Next week the Enterprise 2.0 conference will take place in Boston, a little more than five years after my article of the same title appeared in Sloan Management Review. It’s fair to say that the use of emergent social software platforms (whatever you want to call it) has become a mainstream business phenomenon.
Which is heartening, since I’ve devoted a fair amount of my bandwidth over the past five years to understanding and talking about this phenomenon. If Enterprise 2.0 had flared and fizzled like B2B exchanges, my time might have been better spent (remember Chemdex, or the original business plans for Covisint and SciQuest? If you do, welcome to the enterprise software old-timer’s club).
The best thing about Enterprise 2.0 became clear to me during an exchange I had with ace ponderer of technology Dave Weinberger at a talk Harvard’s Berkman Center kindly hosted to help launch my book. I was outlining the business benefits of E2.0 – the good things that can accrue to companies that embrace the phenomenon, but Dave was interested in another type of benefit.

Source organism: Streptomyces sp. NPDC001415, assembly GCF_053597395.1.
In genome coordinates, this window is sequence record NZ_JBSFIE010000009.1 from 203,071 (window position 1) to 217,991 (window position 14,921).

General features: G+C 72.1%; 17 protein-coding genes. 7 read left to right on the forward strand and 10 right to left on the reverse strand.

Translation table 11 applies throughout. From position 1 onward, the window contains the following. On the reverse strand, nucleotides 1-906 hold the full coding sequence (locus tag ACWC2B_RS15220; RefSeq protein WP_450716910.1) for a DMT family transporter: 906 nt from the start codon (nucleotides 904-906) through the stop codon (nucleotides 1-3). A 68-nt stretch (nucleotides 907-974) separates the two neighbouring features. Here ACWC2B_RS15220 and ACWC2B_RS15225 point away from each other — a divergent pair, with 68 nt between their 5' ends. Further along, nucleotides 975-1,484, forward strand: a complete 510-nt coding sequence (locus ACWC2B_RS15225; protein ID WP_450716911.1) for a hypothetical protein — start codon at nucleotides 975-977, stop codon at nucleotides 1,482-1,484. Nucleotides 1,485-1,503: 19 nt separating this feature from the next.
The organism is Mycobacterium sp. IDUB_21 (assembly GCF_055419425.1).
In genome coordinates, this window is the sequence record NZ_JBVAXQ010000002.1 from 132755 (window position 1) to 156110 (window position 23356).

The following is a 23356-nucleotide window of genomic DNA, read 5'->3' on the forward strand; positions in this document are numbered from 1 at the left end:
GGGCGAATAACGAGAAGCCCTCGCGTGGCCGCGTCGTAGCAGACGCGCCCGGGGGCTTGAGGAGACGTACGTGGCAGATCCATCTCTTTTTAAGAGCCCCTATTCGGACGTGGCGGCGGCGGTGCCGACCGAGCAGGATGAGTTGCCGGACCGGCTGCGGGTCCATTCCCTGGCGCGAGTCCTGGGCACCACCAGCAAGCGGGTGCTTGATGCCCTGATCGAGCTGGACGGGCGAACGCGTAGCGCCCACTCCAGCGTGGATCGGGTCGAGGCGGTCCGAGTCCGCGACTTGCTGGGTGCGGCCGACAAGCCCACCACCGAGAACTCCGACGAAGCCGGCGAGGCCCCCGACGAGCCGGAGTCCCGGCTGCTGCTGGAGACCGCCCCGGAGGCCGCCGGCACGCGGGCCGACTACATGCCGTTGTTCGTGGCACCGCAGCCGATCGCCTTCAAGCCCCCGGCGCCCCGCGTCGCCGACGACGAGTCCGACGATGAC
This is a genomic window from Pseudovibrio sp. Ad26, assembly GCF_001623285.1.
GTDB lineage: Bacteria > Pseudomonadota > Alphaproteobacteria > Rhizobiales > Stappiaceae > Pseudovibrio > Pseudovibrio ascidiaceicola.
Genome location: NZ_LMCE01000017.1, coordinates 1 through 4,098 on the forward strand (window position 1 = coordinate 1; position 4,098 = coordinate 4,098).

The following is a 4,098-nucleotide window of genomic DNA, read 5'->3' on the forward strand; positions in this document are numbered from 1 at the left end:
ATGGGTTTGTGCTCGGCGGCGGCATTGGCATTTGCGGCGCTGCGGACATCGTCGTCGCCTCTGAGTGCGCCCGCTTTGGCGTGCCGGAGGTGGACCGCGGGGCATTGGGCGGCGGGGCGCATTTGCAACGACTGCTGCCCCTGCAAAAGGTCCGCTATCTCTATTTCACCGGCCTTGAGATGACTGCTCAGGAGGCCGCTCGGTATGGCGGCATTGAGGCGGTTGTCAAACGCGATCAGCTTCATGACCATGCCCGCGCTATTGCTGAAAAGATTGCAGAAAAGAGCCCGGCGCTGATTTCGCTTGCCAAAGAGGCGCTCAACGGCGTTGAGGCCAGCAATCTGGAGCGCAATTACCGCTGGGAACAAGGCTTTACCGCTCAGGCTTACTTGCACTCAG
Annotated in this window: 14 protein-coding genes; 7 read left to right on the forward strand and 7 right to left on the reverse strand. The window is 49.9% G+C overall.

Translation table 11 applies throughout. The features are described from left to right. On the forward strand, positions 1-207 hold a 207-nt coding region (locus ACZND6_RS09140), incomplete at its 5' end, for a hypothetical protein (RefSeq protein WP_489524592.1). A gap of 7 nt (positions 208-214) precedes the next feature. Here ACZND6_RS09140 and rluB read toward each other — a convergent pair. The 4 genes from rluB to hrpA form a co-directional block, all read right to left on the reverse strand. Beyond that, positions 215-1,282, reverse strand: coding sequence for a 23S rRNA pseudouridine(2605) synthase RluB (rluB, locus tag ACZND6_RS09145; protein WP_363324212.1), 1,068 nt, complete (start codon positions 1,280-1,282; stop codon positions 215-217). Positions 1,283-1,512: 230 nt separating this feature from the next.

He said (as near as I can recall), “The real change here is that people now have a much greater voice inside the enterprise. They don’t have to work only within the confines of their cubicle, or their work group, or their job description.”
Dave’s comment made me realize that whether the business benefits are the cake and the personal ones the icing in your view or vice versa, E2.0 is a welcome development. When it’s working well, it makes people more central and leaves organizations better off. This is unusual for advances in corporate computing (it was certainly not the case for ERP 😉 ) and is certainly good news. E2.0 helps put into practice Nelson Mandela’s advice to find everyone’s spark of genius in an organization, and in doing so helps companies know what they know. Not a bad combination…
In my short keynote at the conference, I’ll look back at the past five years and also look ahead. I’ll spend some time talking about what I see as the two biggest threats to E2.0: old-fashioned bosses and newfangled computers.
If that piques your interest, come to the conference or watch the live webcast. I’m speaking on Tuesday, June 21 at 10:45. Hope to see you there…